July 24, 2024

Activists pushing for San Diego to take over the city’s investor-owned utility are not letting last year’s defeat of a similar effort in Maine deter their goal of establishing a nonprofit power company. They recently submitted petitions containing more than 30,000 signatures from residents who want the City Council to let voters decide this fall.

Advocates say a municipal takeover of San Diego Gas & Electric would deliver cheaper rates and a faster, more affordable and more equitable transition to clean energy. Still, the measure faces long odds from skeptical council members who have twice rejected similar proposals.

The campaign is the first public ballot initiative since 70 percent of Maine voters reject a proposal to take over the state’s two largest utilities. A group called Power San Diego delivered several cardboard boxes full of petitions to the San Diego City Registrar’s Office on May 14. If just over 24,000 of the signatures on those documents are deemed valid, the Council will have to decide whether to put the question to voters in the next election.

What’s happening in Southern California reflects growing frustration with the high rates and lackluster service that investor-owned utilities often provide and a desire to accelerate the green transition. Similar campaigns are underway in Rochester, New York and San Francisco, and Empire State lawmakers recently introduced a bill to central Hudson Gas & Electric and create a public power authority.

“Across the country, people are talking about public ownership of energy,” Sarahana Shrestha, a member of the New York State Assembly who is co-sponsoring the bill, told Grist. “If we want to have a just transition — to take care of workers and make sure it’s affordable and brings benefits back to communities — there’s no efficient way to do that while still answering to shareholders.”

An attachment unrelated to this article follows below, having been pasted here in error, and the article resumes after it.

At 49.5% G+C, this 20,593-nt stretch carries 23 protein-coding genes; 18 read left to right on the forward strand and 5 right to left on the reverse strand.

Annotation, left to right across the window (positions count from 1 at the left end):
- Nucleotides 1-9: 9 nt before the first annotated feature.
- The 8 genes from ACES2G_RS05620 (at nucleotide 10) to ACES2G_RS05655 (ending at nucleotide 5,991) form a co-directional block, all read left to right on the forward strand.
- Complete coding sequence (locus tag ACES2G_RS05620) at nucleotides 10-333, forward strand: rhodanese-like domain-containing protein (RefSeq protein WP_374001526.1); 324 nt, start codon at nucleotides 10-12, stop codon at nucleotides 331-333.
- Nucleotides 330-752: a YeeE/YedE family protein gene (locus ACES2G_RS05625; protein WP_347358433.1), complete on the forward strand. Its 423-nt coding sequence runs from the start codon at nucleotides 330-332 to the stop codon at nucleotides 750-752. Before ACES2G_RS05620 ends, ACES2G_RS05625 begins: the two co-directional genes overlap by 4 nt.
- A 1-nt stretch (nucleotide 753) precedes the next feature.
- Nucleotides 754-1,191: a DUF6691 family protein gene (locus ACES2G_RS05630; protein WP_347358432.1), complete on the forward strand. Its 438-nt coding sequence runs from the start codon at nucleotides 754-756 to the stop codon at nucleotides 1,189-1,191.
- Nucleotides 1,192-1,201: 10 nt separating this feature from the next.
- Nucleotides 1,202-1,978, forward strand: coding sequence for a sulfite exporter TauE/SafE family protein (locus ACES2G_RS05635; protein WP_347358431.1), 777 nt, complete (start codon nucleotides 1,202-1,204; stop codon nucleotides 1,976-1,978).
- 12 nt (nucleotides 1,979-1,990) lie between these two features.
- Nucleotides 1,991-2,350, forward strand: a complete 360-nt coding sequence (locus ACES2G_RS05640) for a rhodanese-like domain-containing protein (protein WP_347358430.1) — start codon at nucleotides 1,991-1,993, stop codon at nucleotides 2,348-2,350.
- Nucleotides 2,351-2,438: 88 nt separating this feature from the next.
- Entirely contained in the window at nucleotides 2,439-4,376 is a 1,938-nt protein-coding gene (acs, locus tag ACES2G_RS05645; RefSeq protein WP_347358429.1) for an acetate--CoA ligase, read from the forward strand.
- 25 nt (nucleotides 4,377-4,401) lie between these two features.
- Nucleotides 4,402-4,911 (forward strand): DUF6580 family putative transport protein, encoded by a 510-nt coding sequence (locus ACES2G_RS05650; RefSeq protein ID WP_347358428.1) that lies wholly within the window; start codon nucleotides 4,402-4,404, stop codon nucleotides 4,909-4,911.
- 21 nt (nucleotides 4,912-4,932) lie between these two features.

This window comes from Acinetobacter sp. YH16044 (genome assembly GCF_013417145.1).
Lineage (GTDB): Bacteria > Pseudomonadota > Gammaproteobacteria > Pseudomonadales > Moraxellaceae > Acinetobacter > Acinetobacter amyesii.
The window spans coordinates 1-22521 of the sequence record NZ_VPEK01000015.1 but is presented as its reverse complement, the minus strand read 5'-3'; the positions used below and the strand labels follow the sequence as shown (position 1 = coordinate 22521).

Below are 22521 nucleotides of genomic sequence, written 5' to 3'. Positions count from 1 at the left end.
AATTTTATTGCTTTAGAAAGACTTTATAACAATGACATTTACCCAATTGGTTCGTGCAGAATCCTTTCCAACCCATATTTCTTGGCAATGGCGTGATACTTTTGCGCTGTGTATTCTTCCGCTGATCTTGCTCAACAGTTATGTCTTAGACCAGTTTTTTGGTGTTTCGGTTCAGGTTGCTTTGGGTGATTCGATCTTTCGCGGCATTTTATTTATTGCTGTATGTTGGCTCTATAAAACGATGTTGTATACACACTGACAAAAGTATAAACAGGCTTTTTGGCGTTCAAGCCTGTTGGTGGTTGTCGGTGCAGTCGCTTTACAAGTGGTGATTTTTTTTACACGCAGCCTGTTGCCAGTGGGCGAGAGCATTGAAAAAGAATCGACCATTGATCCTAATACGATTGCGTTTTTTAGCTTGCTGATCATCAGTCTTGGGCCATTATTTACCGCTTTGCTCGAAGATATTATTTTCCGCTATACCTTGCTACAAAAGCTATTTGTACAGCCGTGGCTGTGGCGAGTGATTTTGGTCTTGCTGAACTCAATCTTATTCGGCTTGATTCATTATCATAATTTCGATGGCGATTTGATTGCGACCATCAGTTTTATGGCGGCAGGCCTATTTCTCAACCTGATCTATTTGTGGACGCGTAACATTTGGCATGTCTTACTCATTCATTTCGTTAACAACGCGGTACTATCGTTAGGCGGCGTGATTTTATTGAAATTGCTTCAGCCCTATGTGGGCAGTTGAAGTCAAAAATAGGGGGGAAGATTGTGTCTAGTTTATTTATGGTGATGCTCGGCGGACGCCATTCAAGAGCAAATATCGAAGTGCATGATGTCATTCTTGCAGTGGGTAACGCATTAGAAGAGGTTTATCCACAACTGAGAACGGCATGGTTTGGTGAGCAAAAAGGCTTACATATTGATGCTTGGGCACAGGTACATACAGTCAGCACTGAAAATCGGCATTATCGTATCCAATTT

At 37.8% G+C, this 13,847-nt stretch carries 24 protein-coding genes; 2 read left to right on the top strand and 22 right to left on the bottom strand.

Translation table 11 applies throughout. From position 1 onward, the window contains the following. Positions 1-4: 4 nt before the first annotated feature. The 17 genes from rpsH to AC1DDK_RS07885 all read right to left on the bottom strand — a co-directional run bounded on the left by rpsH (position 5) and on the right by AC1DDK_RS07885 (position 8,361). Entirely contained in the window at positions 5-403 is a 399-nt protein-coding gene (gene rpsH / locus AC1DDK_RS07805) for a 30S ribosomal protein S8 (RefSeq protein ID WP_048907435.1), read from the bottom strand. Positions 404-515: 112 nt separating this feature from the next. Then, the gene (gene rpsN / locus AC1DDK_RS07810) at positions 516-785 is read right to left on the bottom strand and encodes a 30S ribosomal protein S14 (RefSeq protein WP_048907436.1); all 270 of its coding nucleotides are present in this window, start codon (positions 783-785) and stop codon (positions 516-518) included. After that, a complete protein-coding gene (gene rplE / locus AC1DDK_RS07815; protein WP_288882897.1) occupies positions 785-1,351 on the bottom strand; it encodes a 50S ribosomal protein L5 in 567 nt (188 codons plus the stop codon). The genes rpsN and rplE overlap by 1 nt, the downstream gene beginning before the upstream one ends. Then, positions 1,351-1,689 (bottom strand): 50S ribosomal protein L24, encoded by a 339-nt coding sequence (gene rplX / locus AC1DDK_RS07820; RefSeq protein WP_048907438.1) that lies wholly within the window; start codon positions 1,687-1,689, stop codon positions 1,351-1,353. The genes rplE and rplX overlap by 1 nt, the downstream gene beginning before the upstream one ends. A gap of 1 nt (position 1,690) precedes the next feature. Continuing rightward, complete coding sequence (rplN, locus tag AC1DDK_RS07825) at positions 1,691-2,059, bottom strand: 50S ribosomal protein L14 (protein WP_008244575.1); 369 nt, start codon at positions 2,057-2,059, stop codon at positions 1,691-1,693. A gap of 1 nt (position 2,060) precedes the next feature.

San Diego residents pay of the country’s highest electricity ratesand according to one estimate, more than a quarter of customers are behind with their payment. (The aid program attributed its high rates to the cost of everything from prevention of wildfires for the construction of transmission lines and other clean energy infrastructure.) Takeover advocates say the move would save residents 20 percent on their utility bills because a not-for-profit model eliminates the need to provide shareholders with a return. It estimates the cost at $3.5 billion, citing a study commissioned by the city last year.

That analysis found that the utility’s 3.7 million customers could save 13 to 14 percent annually if the city bought the utility’s network assets for $2 billion and created a municipal utility. However, the math is less favorable as the cost of the buyout rises; At a price of $6 billion, taxpayers could face additional costs of $60 million over the first decade, but see long-term savings after 20 years.

San Diego Gas & Electric vehemently opposes the effort and has backed it the political action committee Responsible Energy San Diego to block it. The organization calls itself “a coalition of diverse San Diego leaders” fighting “a reckless ballot initiative to force a government takeover of the energy grid.” The utility has contributed more than $700,000 to the committee, according to records on the San Diego Ethics Commission website.

That’s more than twice Power San Diego has raised and reflects a dynamic in which political action committees are supported by Maine’s two investor-owned utilities. Received 34 times more money as advocates of public power. Activists there say it has allowed the utilities to finance a robust campaign of advertising and misinformation defeat the referendum.